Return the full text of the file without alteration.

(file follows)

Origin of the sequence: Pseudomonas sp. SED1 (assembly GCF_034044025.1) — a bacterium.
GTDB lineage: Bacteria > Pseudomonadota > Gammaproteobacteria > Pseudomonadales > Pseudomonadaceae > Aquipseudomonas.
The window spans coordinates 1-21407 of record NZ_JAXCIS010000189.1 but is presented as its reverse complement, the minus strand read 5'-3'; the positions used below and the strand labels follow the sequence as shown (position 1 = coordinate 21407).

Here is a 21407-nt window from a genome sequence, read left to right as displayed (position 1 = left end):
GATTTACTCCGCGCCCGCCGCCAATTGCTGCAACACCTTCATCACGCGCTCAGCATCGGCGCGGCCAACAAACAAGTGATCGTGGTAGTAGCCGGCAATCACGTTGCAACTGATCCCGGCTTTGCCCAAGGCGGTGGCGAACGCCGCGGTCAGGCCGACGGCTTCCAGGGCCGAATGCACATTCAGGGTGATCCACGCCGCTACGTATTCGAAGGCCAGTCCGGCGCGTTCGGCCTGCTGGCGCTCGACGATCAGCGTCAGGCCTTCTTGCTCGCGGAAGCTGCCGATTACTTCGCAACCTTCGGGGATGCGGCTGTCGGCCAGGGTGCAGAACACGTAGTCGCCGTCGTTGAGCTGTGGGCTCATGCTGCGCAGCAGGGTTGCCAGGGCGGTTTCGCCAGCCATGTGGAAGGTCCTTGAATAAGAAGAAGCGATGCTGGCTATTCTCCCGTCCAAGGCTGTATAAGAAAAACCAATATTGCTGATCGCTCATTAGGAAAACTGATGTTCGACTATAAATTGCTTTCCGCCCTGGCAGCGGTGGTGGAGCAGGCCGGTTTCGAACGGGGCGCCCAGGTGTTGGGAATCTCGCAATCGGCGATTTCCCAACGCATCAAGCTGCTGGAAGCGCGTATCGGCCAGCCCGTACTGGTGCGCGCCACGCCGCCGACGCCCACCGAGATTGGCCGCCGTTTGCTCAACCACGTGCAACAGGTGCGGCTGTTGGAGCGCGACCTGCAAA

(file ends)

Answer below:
Origin of the sequence: Pseudomonas sp. SED1 (assembly GCF_034044025.1) — a bacterium.
GTDB lineage: Bacteria > Pseudomonadota > Gammaproteobacteria > Pseudomonadales > Pseudomonadaceae > Aquipseudomonas.
The window spans coordinates 1-21407 of record NZ_JAXCIS010000189.1 but is presented as its reverse complement, the minus strand read 5'-3'; the positions used below and the strand labels follow the sequence as shown (position 1 = coordinate 21407).

Here is a 21407-nt window from a genome sequence, read left to right as displayed (position 1 = left end):
GATTTACTCCGCGCCCGCCGCCAATTGCTGCAACACCTTCATCACGCGCTCAGCATCGGCGCGGCCAACAAACAAGTGATCGTGGTAGTAGCCGGCAATCACGTTGCAACTGATCCCGGCTTTGCCCAAGGCGGTGGCGAACGCCGCGGTCAGGCCGACGGCTTCCAGGGCCGAATGCACATTCAGGGTGATCCACGCCGCTACGTATTCGAAGGCCAGTCCGGCGCGTTCGGCCTGCTGGCGCTCGACGATCAGCGTCAGGCCTTCTTGCTCGCGGAAGCTGCCGATTACTTCGCAACCTTCGGGGATGCGGCTGTCGGCCAGGGTGCAGAACACGTAGTCGCCGTCGTTGAGCTGTGGGCTCATGCTGCGCAGCAGGGTTGCCAGGGCGGTTTCGCCAGCCATGTGGAAGGTCCTTGAATAAGAAGAAGCGATGCTGGCTATTCTCCCGTCCAAGGCTGTATAAGAAAAACCAATATTGCTGATCGCTCATTAGGAAAACTGATGTTCGACTATAAATTGCTTTCCGCCCTGGCAGCGGTGGTGGAGCAGGCCGGTTTCGAACGGGGCGCCCAGGTGTTGGGAATCTCGCAATCGGCGATTTCCCAACGCATCAAGCTGCTGGAAGCGCGTATCGGCCAGCCCGTACTGGTGCGCGCCACGCCGCCGACGCCCACCGAGATTGGCCGCCGTTTGCTCAACCACGTGCAACAGGTGCGGCTGTTGGAGCGCGACCTGCAAA